It is difficult to balance the time required to prepare for dj sets with the time required to create music. I actually don’t think you can do both at the same time, at least not well. When you’re in the studio you need time to get into the creative headspace without feeling like you need to leave and catch a flight while you’re in the midst of making one of the best records of your life. If I’m djing and touring I try to just focus on that. I still make music on the fly when I have 2-3 hours in the hotel room doing nothing, but it’s mainly just throwing down some ideas in Ableton. To actually finish something and do it properly I find that you actually have to set aside the time without distraction and interruption.

Do you have a preference between software and hardware synths?

As you can image I came through in a time when there was nothing but hardware. I built a studio about 15 years ago that was all hardware, a lot of which was hard to get at the time. Now a lot of those same instruments have been emulated with software to a point where you would be hard pressed to notice the difference. The quality has gotten to a point where people don’t feel as though they’re missing out by not having the hardware and we now have the computing power to run these high quality plug-ins properly.

How’s your approach to making music evolved with technology and has it been an easy transition?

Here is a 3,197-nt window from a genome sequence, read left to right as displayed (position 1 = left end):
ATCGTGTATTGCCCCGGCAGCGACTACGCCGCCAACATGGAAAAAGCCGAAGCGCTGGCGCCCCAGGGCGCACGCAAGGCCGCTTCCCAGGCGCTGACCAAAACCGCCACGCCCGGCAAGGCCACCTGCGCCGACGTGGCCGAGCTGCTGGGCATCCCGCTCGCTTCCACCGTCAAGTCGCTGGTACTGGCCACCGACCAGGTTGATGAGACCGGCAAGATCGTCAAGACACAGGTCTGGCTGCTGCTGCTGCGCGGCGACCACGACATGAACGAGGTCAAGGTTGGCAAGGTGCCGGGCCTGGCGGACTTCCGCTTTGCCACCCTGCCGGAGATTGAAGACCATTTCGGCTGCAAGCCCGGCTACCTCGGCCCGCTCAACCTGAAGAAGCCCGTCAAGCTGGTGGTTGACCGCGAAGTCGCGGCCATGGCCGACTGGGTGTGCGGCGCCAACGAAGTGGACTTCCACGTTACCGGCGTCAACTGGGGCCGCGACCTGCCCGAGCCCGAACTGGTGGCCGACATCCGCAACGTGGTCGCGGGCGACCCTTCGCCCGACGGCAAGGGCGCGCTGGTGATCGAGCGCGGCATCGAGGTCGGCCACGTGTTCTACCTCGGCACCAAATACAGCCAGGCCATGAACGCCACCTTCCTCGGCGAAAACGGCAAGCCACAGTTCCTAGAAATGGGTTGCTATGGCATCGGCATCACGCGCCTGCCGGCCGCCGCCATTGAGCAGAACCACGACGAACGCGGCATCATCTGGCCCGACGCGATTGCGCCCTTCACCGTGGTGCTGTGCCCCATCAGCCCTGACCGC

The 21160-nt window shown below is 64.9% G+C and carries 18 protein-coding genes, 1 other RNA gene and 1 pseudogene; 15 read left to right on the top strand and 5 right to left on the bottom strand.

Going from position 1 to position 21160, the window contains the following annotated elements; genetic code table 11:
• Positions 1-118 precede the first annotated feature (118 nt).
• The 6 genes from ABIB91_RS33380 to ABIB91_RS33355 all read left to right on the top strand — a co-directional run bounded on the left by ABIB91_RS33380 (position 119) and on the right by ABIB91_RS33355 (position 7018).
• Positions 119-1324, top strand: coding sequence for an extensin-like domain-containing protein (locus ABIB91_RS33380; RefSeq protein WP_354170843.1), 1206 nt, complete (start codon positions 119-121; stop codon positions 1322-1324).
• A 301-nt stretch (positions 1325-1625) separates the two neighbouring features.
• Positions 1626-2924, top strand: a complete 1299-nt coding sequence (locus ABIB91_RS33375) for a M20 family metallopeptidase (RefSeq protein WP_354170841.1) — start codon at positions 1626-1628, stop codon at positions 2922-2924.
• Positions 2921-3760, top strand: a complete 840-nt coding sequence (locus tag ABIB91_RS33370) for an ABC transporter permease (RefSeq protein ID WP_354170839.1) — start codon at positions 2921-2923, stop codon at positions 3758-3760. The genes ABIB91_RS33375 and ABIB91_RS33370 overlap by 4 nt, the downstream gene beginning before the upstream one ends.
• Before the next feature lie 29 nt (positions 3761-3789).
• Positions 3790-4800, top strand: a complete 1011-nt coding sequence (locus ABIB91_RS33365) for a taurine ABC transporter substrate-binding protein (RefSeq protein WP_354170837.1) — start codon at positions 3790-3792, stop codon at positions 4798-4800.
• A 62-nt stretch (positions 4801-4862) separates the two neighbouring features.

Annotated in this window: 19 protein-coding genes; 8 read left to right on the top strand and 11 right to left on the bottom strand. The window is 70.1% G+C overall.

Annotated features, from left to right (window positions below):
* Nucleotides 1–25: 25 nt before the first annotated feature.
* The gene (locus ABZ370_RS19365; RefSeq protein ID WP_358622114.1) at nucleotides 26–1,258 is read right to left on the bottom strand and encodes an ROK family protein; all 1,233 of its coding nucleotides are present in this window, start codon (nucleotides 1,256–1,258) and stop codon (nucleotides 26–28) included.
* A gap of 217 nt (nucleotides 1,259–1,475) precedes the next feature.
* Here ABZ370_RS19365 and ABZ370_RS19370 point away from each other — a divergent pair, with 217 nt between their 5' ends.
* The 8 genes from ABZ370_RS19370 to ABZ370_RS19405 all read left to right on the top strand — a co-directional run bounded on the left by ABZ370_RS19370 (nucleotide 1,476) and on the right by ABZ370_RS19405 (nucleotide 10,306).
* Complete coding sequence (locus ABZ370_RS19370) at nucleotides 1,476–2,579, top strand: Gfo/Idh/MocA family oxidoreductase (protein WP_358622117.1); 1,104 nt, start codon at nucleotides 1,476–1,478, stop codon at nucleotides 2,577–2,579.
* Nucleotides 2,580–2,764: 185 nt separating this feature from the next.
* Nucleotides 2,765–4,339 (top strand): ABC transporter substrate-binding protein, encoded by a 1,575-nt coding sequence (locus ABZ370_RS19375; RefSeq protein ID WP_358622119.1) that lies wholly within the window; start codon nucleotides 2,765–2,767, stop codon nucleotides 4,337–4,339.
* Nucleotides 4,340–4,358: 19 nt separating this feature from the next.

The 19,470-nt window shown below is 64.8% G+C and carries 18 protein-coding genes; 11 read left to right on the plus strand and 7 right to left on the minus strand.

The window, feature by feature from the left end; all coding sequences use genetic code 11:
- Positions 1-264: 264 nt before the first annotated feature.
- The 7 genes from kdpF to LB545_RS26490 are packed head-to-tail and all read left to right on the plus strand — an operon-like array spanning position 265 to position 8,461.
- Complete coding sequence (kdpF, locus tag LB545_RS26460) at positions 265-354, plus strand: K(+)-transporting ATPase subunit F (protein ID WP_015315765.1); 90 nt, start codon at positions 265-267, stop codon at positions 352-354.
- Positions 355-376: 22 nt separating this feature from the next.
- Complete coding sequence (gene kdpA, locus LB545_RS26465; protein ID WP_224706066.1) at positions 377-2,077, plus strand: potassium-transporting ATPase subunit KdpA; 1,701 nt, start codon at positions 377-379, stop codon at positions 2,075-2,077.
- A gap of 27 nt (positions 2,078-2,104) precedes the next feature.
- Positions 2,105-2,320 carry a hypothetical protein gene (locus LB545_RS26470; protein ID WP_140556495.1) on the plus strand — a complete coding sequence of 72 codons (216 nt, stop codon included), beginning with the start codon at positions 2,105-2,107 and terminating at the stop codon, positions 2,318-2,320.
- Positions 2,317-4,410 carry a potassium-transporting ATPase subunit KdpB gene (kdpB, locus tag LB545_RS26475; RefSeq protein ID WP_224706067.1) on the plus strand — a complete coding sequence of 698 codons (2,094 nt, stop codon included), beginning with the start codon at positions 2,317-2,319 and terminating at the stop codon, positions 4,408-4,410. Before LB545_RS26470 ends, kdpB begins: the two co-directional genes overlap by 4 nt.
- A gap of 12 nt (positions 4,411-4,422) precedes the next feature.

I’d say it’s been quite an easy transition from how we used to make music back in the day to where we are now. If you are relatively computer literate I think making music digitally has become an accessible and affordable process. The other consideration is that there’s now so much equipment and software out there that sometimes you just have to stop looking and utilise what you have. It can be so endless and far reaching that you end up making nothing. If you think about how music was made back in the day, most of the producers only had a drum machine, a sequencer, a couple of chord sounds and maybe an 8 bit or 16 bit sampler. Those guys made some of the best music we have to date with some of the simplest equipment. I think that simplicity is the best way of moving forward, getting to know the equipment and utilizing the sounds the way they were intended can give you a strong platform for experimenting with more complex ideas in the future.